On Tuesday, the “Office of Melania Trump” account on Twitter posted a statement that may have been inspired by recent reports about the ex-first lady in People magazine and Page Six. (The statement constituted the account’s first tweet since December. Mrs. Trump and her Office strike a sustainable work/life balance.)

People’s articles, including one published on Monday, cite “sources” who say Melania is currently “angry” at her husband, Donald Trump, and “not comfortable” taking part in any of his campaign events, because his alleged affair with Stormy Daniels is in the news. (He was indicted for concealing a payment that was made to Daniels in 2016, but has pleaded not guilty and denies having had an affair with her.) By contrast, Page Six reported Monday that Melania and the former president “had a major talk over the weekend” and that she has “agreed to be on board” with the campaign.

Well, which is it? The public wants to know (I guess)! Unfortunately, the Melania statement does not clear anything up, or really say anything at all. Here it is in full:

News organizations have made assumptions about the former First Lady’s stance on subjects that are personal, professional, and political over the past few weeks. In these articles, unnamed sources are cited to bolster the author’s claims.

We ask readers to exercise caution and good judgment when determining whether or not stories concerning the former First Lady are accurate, particularly when they fail to cite Mrs. Trump as a source of information.

Perhaps the most interesting thing about this block of text is that the GPTZero tool for detecting copy generated by A.I. chatbots says it is “likely” to have been written by A.I. Another detector, ZeroGPT, assesses a 63 percent chance that it was computer-created. To this arguably human observer, the formalism of the phrase “In these articles, unnamed sources are cited to bolster the author’s claims” stands out as machine-generated, as does the filler-phrase syntax of the words “the former First Lady’s stance on subjects that are personal, professional, and political.” (For a piece of writing that is only three sentences long, there is a lot of filler in it; as banal as many public relations statements may be, they mostly avoid employing book-report tropes like dictionary definitions and random lists of categories.)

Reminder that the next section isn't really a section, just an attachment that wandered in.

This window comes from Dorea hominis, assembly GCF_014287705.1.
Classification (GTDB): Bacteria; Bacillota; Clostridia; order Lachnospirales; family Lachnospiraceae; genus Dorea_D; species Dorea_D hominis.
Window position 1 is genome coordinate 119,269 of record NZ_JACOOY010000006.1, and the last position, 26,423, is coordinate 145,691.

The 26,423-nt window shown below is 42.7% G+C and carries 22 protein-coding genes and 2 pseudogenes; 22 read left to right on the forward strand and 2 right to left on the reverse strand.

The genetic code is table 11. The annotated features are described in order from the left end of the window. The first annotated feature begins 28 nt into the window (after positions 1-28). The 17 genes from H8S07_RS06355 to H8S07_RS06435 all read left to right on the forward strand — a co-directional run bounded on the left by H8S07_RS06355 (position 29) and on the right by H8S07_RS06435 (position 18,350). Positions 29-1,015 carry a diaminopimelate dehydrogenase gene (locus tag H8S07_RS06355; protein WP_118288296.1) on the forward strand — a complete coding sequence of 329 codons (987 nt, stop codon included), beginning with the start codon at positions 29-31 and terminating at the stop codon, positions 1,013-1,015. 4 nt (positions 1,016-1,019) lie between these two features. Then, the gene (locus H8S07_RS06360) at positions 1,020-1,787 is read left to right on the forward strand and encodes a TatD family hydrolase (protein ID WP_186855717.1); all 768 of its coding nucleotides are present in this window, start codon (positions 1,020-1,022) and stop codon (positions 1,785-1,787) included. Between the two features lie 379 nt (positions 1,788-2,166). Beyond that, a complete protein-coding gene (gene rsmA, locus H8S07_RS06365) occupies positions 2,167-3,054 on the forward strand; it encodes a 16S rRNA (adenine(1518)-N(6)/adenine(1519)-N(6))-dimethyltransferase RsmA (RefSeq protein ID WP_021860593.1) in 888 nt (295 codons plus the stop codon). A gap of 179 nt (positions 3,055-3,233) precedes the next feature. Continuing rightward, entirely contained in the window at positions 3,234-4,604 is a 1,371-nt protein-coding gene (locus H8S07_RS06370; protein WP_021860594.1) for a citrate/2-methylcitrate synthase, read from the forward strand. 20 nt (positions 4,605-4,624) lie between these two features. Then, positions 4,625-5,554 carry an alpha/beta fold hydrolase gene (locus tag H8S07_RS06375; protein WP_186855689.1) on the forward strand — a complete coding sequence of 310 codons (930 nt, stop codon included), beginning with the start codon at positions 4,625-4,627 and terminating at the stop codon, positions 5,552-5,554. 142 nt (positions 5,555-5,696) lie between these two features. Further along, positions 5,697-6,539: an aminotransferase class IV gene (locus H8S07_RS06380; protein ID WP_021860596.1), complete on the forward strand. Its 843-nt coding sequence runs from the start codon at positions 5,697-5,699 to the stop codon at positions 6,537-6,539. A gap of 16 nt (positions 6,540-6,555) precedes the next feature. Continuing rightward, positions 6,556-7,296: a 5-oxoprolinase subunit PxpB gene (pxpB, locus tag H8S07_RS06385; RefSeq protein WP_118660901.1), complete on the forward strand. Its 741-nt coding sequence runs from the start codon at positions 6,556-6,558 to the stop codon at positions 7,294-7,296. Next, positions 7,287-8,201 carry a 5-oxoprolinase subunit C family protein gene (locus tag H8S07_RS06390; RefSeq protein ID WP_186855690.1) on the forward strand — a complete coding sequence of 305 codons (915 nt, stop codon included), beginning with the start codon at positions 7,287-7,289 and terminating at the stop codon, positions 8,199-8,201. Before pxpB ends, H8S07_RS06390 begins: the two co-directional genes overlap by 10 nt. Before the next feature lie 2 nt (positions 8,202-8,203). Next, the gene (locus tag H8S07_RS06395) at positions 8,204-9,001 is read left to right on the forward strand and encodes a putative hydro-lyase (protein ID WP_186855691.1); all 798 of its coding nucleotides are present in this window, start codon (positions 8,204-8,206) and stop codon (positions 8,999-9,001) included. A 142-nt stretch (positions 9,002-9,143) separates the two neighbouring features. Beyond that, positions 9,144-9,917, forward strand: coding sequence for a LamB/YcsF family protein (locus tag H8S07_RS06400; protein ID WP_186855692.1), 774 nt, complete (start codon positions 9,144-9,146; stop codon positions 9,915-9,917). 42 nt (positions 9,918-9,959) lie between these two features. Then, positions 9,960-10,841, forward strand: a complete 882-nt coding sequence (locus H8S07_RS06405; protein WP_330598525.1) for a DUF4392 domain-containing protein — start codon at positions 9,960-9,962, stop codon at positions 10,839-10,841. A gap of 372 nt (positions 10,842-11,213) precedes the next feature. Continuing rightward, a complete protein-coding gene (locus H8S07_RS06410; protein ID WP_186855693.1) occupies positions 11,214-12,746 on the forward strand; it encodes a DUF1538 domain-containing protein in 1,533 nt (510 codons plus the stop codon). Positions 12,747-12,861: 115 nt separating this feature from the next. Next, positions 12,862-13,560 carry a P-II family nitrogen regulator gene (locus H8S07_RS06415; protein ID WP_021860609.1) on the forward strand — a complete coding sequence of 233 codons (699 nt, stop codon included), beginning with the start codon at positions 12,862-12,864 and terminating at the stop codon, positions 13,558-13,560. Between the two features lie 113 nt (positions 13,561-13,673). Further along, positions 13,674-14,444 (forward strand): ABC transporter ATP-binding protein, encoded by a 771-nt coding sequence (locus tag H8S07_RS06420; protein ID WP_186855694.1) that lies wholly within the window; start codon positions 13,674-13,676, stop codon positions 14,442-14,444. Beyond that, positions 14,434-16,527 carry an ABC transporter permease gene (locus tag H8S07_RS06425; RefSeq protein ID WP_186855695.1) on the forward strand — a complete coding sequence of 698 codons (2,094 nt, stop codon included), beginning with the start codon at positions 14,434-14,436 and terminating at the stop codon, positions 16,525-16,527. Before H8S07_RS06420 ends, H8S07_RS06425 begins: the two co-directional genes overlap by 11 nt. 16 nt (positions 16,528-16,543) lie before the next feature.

On the other hand, the detector Crossplag assigns the text only a 15 percent chance of having been computer-generated. Melania Trump’s office did not respond to requests for comment on the matter made through multiple channels, including one sent to the “support” email address listed on MelaniaTrump.com, where images from a “Women’s History Month NFT Collection” featuring artistic depictions of Melania Trump’s face are available for purchase for $150.

Did the former first lady or her staff employ a text-generation program to describe her feelings about reportedly being upset that her husband has been charged with 34 felonies related to an alleged affair with a pornographic actress? We can’t say for certain, but she has put her name on less-than-original work before. In 2016, she delivered a speech at the Republican National Convention which included language copied from a speech Michelle Obama had given in 2008. In 2018, a BuzzFeed writer observed that a booklet about cyberbullying whose authorship was attributed by the White House to “First Lady Melania Trump and the Federal Trade Commission” had actually been released in largely identical form in 2014, before Donald Trump took office. (The White House’s announcement was then altered to say that the first lady “promoted” the booklet.)

Which is to say that even by the standards of modern image management, Melania Trump’s public persona is unusually untethered to any ideas or beliefs that are actually personal—although there may be some Freudian displacement at work in her advocacy for more dignified online behavior and higher standards of evidence and sourcing in public discourse.

In any case, the cycle in which Melania is said to have “distanced” herself from her husband after a controversial episode, only to creep back toward him like the path of a comet with an eccentric orbit until she is once again close enough to distance herself again as necessary, is expected to continue indefinitely. It’s the pattern that everyone and every thing with a connection to Trump—advisers, political allies and parties, cable news networks—will be following until he dies, which it is Slate’s official position that he will never do. Is it Friday yet?


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